A Tradition Unlike Any Other…

Springtime means warm weather, earlier sunrises, later sunsets, happier moods, and of course… The Masters! One of golf’s greatest tournaments kicks off for a weekend of excitement with Jim Nantz’s warm welcome of “Hello, Friends”. Those interested in golf are usually glued to their televisions all weekend. Because of the pandemic and shut down of the PGA season last year, it’s been two years since the last springtime Masters tournament. Dustin Johnson won in the delayed November edition this past year and yesterday, Hideki Matsuyama donned the green jacket, making history as the first male Japanese player to win a Major Golf tournament.

There’s a famous saying in golf, “Drive for show and putt for dough.” Augusta National, the course where the Masters is played every spring, is no exception. Each year, a select set of individuals, only the best, qualify for the tournament. Every facet of the highest level of the game – accurate driving, shaping mid-range iron shots, chipping it close to the pin and putting on lightning quick greens – is on full display. For those that enjoy the sport, it’s magical to watch and a harbinger of the times they’ll get out on the course over the coming summer months. However, the scores here are generally much higher than other tournaments. Holes are strategically cut into the trees to create confusion from swirling winds, with water in all the right (or depending on how bad you’re playing, the wrong places) and greens where the ball rolls like it’s on glass. The course is constantly adjusted and tweaked to be intentionally difficult and the eventual champion must play better than their competition for all four days – not many get lucky four days in a row. Even one bad hole can make the difference and Matsuyama was masterful for nearly the entire tournament with all of his clubs.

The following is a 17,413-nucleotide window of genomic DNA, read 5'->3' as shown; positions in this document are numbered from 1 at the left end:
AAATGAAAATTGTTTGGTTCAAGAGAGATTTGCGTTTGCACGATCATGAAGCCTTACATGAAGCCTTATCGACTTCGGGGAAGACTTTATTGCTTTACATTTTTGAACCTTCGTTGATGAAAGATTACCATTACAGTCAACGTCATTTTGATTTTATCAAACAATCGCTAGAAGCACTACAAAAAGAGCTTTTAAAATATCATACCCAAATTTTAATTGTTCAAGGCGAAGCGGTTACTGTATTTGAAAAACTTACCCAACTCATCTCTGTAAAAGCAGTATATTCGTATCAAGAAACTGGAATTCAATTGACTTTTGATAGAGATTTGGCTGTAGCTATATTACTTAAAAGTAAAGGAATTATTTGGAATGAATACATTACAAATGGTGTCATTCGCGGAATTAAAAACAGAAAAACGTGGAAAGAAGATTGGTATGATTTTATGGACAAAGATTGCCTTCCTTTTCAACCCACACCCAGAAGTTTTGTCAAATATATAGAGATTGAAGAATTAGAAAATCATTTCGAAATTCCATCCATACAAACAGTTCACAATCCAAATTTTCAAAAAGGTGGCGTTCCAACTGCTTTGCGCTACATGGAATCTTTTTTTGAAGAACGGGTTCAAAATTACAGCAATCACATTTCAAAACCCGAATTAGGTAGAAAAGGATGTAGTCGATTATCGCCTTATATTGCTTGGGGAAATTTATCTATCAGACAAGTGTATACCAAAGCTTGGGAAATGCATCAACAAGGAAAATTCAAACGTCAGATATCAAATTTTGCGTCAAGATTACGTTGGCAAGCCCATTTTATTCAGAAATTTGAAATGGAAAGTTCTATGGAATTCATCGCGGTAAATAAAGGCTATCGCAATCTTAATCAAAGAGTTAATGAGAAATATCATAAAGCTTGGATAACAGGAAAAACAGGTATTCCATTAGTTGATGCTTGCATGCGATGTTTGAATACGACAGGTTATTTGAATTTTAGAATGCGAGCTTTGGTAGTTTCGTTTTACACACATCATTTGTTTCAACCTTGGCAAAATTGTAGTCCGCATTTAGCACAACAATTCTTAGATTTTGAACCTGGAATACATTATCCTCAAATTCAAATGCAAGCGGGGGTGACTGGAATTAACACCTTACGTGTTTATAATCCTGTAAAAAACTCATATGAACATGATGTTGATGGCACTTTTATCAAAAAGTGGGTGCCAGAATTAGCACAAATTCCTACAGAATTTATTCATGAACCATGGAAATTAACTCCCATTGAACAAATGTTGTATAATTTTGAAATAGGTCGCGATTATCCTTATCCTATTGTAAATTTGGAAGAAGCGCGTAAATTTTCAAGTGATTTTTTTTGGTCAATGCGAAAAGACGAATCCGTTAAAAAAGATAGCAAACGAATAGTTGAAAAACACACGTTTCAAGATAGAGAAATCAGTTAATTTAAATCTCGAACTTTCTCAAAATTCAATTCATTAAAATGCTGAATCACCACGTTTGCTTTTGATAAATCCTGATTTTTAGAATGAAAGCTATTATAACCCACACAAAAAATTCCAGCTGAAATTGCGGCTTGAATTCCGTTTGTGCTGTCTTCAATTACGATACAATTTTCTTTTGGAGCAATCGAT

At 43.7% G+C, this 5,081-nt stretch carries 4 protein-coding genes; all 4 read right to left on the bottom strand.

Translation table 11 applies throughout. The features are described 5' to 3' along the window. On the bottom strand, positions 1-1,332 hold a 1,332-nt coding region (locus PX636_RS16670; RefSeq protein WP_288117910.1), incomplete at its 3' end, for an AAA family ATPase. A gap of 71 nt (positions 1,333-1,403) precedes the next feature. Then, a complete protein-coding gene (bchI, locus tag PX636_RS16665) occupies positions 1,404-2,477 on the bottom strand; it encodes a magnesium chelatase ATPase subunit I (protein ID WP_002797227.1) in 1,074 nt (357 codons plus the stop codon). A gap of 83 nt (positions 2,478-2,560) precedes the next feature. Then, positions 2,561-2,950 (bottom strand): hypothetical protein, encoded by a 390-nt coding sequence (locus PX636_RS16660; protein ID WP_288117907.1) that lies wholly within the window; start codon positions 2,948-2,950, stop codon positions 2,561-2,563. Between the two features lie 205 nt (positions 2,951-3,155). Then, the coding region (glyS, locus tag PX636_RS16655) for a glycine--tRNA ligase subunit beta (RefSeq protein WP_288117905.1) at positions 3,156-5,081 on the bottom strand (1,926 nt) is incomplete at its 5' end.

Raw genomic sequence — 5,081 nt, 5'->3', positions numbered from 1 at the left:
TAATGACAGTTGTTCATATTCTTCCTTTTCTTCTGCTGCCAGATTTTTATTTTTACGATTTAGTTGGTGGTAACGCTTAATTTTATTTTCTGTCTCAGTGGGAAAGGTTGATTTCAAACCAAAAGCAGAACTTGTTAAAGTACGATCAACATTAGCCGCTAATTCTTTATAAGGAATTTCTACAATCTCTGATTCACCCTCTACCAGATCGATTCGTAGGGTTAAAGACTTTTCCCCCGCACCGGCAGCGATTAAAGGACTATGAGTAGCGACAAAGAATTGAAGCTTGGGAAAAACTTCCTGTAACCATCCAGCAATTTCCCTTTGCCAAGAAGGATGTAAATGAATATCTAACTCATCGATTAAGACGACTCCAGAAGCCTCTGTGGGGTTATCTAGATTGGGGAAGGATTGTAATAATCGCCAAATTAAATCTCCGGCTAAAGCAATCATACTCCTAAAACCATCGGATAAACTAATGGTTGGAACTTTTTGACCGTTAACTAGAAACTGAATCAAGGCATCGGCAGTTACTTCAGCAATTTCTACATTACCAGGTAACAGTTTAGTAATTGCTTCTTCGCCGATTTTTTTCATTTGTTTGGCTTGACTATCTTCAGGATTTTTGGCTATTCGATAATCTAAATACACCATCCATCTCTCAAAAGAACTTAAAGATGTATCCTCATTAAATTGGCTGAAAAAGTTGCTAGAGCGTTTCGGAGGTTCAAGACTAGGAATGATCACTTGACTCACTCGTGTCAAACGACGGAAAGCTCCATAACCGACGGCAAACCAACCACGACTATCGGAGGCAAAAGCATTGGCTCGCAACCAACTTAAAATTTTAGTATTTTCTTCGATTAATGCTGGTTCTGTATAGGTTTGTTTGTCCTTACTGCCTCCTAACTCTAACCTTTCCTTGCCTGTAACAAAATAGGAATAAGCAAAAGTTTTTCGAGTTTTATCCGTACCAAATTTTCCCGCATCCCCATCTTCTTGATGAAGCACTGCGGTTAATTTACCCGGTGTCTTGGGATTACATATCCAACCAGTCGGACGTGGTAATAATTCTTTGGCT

Watching yesterday’s round of golfers can get anyone thinking about how challenging, and frustrating, the game is. I used to play for my High School team and managed to get down to a 3 handicap when I was playing consistently. Those days are long gone, and I am now a student of the market, not the putter. It shows how “professionals” can make their jobs look so easy. I still have my moments on the course – I’m lucky to birdie one hole a round, and I enjoy the fun of those good shots enough to offset the frustration of making double bogey most holes.

Isn’t this how most investors treat the markets? Remembering the time they picked a winner, and forgetting about their three big losers? 2020 was a perfect example of how it was hard to miss – pick a tech stock and it was bound to appreciate greatly during the pandemic and lockdowns. But now the vaccines are rolling out in full force and technology stocks took a back seat. Many novice investors and “reddit traders” jumped in too late, only to get burned, once again. Maybe it’s the dopamine rush of those once in a decade 10x trades, just like a memory of a hole-in-one, that keeps us trying for more. However, with investments, we’re not talking about a sport here, we’re talking about people’s savings and retirement nest eggs.

It really goes to show how diversification, in investments and golf shots, is clearly better in the long run.

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